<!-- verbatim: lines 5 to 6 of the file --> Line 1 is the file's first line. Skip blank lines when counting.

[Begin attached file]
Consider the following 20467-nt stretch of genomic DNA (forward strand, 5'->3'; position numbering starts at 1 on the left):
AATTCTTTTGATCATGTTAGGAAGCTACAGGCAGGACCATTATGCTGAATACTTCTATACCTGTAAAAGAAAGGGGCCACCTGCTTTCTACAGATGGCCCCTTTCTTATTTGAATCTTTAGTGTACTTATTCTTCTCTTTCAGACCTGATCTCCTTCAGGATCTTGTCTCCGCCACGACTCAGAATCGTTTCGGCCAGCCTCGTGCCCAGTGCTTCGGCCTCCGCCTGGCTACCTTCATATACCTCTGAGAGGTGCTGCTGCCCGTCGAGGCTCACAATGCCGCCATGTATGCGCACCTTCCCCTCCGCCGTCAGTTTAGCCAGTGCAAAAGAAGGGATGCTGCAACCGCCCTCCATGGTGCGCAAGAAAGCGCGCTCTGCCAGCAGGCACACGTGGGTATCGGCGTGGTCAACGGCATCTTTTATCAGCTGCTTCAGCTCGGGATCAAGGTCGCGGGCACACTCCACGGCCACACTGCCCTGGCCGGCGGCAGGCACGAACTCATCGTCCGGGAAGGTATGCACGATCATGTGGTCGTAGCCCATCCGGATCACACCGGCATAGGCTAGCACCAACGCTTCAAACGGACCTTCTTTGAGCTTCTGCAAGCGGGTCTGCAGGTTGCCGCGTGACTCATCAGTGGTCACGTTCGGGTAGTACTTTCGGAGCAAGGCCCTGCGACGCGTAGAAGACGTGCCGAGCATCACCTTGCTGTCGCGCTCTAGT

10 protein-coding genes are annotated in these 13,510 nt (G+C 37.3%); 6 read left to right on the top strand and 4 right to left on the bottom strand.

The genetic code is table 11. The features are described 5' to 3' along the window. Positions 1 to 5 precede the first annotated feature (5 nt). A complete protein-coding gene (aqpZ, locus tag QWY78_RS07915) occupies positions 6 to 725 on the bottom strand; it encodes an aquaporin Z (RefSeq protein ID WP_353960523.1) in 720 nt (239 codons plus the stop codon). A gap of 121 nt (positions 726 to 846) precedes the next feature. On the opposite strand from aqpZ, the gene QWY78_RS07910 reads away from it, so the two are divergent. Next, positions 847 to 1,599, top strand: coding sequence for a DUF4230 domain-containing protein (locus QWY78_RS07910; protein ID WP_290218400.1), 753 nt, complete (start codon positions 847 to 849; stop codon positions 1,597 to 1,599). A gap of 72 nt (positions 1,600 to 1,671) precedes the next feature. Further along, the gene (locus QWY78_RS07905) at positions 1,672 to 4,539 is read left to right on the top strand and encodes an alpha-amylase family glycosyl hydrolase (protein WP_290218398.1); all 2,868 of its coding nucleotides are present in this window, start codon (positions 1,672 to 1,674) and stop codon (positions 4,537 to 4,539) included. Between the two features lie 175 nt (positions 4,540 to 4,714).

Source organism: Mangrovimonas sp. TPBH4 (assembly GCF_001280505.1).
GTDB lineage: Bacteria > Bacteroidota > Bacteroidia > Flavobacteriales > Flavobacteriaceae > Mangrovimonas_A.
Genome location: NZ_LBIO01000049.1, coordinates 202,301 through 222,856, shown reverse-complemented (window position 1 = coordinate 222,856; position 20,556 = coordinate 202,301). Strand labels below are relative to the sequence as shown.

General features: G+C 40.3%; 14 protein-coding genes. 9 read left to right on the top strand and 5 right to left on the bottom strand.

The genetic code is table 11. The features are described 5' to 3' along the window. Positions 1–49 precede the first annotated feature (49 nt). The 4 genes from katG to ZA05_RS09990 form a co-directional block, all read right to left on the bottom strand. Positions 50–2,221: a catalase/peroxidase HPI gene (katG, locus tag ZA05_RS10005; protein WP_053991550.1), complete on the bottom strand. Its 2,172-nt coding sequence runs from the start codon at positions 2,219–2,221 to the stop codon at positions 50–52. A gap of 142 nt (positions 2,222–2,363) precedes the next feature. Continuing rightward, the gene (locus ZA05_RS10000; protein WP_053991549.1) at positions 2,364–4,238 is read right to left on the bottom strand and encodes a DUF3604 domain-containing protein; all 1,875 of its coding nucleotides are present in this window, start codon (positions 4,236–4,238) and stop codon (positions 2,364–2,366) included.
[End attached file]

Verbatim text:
Source organism: Mangrovimonas sp. TPBH4 (assembly GCF_001280505.1).
GTDB lineage: Bacteria > Bacteroidota > Bacteroidia > Flavobacteriales > Flavobacteriaceae > Mangrovimonas_A.